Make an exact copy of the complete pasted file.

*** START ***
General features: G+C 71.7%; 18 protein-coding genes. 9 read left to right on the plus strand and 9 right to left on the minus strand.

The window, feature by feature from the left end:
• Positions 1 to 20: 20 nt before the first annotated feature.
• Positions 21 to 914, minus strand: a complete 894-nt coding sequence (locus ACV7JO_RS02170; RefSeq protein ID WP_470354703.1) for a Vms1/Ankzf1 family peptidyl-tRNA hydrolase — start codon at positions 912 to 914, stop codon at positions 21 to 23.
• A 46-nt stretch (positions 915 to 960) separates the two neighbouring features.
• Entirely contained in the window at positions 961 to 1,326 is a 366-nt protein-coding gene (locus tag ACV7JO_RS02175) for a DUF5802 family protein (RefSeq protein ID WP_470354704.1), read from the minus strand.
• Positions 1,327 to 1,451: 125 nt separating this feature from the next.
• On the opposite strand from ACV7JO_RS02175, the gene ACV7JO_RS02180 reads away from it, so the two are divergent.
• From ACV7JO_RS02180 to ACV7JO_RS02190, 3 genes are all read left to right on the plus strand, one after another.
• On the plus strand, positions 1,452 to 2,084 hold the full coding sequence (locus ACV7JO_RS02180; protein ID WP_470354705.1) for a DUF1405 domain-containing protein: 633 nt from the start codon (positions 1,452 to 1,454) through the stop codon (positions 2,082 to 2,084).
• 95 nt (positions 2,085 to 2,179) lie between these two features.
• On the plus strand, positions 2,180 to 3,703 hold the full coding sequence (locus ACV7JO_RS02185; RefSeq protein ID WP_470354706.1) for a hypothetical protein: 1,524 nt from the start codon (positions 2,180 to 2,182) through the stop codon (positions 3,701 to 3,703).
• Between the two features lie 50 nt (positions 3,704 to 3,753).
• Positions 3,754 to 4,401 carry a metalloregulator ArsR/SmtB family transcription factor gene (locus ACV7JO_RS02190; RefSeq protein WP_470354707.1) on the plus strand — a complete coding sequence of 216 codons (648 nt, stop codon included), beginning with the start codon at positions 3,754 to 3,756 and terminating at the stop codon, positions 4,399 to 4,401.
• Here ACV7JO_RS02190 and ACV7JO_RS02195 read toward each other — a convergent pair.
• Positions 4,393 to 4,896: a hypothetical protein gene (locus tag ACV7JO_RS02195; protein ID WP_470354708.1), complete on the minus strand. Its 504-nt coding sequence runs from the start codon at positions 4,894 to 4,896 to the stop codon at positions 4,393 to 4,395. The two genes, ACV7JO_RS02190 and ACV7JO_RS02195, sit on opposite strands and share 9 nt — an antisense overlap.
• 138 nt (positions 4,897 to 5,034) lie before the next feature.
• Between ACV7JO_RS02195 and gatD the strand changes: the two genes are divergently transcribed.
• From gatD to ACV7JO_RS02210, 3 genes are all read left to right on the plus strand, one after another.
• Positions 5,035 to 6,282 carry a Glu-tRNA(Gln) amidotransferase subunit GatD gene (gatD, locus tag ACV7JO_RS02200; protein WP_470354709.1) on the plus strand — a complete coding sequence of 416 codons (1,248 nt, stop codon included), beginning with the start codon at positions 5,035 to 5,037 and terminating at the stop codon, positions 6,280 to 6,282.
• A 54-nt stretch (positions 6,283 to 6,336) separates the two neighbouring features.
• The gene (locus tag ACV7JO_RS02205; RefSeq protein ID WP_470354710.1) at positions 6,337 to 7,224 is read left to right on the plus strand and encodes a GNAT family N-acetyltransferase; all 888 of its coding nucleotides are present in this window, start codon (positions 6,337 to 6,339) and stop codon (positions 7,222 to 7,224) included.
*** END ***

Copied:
General features: G+C 71.7%; 18 protein-coding genes. 9 read left to right on the plus strand and 9 right to left on the minus strand.

The window, feature by feature from the left end:
• Positions 1 to 20: 20 nt before the first annotated feature.
• Positions 21 to 914, minus strand: a complete 894-nt coding sequence (locus ACV7JO_RS02170; RefSeq protein ID WP_470354703.1) for a Vms1/Ankzf1 family peptidyl-tRNA hydrolase — start codon at positions 912 to 914, stop codon at positions 21 to 23.
• A 46-nt stretch (positions 915 to 960) separates the two neighbouring features.
• Entirely contained in the window at positions 961 to 1,326 is a 366-nt protein-coding gene (locus tag ACV7JO_RS02175) for a DUF5802 family protein (RefSeq protein ID WP_470354704.1), read from the minus strand.
• Positions 1,327 to 1,451: 125 nt separating this feature from the next.
• On the opposite strand from ACV7JO_RS02175, the gene ACV7JO_RS02180 reads away from it, so the two are divergent.
• From ACV7JO_RS02180 to ACV7JO_RS02190, 3 genes are all read left to right on the plus strand, one after another.
• On the plus strand, positions 1,452 to 2,084 hold the full coding sequence (locus ACV7JO_RS02180; protein ID WP_470354705.1) for a DUF1405 domain-containing protein: 633 nt from the start codon (positions 1,452 to 1,454) through the stop codon (positions 2,082 to 2,084).
• 95 nt (positions 2,085 to 2,179) lie between these two features.
• On the plus strand, positions 2,180 to 3,703 hold the full coding sequence (locus ACV7JO_RS02185; RefSeq protein ID WP_470354706.1) for a hypothetical protein: 1,524 nt from the start codon (positions 2,180 to 2,182) through the stop codon (positions 3,701 to 3,703).
• Between the two features lie 50 nt (positions 3,704 to 3,753).
• Positions 3,754 to 4,401 carry a metalloregulator ArsR/SmtB family transcription factor gene (locus ACV7JO_RS02190; RefSeq protein WP_470354707.1) on the plus strand — a complete coding sequence of 216 codons (648 nt, stop codon included), beginning with the start codon at positions 3,754 to 3,756 and terminating at the stop codon, positions 4,399 to 4,401.
• Here ACV7JO_RS02190 and ACV7JO_RS02195 read toward each other — a convergent pair.
• Positions 4,393 to 4,896: a hypothetical protein gene (locus tag ACV7JO_RS02195; protein ID WP_470354708.1), complete on the minus strand. Its 504-nt coding sequence runs from the start codon at positions 4,894 to 4,896 to the stop codon at positions 4,393 to 4,395. The two genes, ACV7JO_RS02190 and ACV7JO_RS02195, sit on opposite strands and share 9 nt — an antisense overlap.
• 138 nt (positions 4,897 to 5,034) lie before the next feature.
• Between ACV7JO_RS02195 and gatD the strand changes: the two genes are divergently transcribed.
• From gatD to ACV7JO_RS02210, 3 genes are all read left to right on the plus strand, one after another.
• Positions 5,035 to 6,282 carry a Glu-tRNA(Gln) amidotransferase subunit GatD gene (gatD, locus tag ACV7JO_RS02200; protein WP_470354709.1) on the plus strand — a complete coding sequence of 416 codons (1,248 nt, stop codon included), beginning with the start codon at positions 5,035 to 5,037 and terminating at the stop codon, positions 6,280 to 6,282.
• A 54-nt stretch (positions 6,283 to 6,336) separates the two neighbouring features.
• The gene (locus tag ACV7JO_RS02205; RefSeq protein ID WP_470354710.1) at positions 6,337 to 7,224 is read left to right on the plus strand and encodes a GNAT family N-acetyltransferase; all 888 of its coding nucleotides are present in this window, start codon (positions 6,337 to 6,339) and stop codon (positions 7,222 to 7,224) included.